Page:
Roses and cornflowers Stole
Marie Antoinette (1755-1793)
The cornflower is a modest flower that grows wild in meadows. It seems to have appeared in decorative patterns as of 1772. It was highly appreciated by the Queen who made bouquets of this country flower in her retreat at the Hamlet of the Petit Trianon.
The big porcelain Manufactories of Sevres and Meissen adopted this motif and arranged it in a highly codified pattern: small flowering branches are scattered evenly, with bouquets of roses, the emblematic flower of Marie-Antoinette, arranged harmoniously among the patterns of cornflowers.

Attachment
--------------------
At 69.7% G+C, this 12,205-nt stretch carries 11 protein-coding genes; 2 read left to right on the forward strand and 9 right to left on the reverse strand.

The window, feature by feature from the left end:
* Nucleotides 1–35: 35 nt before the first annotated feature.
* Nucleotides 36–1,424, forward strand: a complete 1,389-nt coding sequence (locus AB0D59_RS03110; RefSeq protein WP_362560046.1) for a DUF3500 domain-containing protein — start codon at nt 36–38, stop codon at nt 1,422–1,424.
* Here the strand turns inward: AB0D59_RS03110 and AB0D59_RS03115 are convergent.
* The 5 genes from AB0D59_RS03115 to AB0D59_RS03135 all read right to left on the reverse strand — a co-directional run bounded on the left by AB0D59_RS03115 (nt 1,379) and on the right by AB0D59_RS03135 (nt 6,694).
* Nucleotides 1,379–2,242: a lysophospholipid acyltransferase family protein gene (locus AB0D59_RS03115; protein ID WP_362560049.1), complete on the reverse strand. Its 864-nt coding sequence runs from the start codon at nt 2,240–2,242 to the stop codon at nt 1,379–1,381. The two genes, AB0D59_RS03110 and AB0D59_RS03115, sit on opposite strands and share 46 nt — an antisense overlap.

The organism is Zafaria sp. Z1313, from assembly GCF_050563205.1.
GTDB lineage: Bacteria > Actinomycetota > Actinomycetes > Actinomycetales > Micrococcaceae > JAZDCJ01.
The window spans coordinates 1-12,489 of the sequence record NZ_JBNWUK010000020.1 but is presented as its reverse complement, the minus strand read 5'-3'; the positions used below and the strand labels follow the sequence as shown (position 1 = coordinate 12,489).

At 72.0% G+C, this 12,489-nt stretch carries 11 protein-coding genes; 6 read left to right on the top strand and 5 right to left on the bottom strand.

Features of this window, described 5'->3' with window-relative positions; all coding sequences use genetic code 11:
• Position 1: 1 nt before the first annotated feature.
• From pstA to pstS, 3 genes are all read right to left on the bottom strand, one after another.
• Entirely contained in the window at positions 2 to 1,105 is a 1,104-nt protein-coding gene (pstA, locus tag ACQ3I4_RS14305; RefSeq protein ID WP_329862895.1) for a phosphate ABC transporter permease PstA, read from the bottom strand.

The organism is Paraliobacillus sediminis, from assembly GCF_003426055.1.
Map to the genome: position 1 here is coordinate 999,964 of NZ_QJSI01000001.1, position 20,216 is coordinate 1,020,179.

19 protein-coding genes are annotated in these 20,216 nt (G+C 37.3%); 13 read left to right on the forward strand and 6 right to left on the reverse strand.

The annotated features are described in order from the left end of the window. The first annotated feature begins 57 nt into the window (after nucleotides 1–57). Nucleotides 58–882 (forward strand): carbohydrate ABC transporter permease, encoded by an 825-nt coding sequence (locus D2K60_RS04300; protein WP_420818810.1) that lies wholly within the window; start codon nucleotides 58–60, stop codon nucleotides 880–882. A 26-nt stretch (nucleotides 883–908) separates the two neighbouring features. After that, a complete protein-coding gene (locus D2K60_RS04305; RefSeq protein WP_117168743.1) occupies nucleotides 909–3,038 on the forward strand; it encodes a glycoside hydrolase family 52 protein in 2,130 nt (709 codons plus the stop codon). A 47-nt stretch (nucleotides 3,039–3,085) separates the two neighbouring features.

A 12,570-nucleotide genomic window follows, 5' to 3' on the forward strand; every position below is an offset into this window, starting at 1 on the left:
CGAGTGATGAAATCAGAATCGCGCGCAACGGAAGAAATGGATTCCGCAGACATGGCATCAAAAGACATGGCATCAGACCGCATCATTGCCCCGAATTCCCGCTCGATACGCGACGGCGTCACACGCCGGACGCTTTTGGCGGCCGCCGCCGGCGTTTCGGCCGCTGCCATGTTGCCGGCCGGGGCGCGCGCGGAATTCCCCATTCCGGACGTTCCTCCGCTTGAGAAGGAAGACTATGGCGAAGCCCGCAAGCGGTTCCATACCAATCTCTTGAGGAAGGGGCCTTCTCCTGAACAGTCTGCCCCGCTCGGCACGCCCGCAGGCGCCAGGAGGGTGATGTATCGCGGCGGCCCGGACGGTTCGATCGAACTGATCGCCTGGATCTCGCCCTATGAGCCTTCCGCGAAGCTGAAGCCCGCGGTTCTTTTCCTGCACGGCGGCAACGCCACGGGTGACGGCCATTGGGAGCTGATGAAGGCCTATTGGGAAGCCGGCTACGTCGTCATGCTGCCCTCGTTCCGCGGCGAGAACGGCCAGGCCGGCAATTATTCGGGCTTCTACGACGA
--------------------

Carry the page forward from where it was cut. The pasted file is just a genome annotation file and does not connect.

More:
The success was instantaneous and this motif, initially reserved for porcelain, was subsequently used to decorate furnishing fabrics.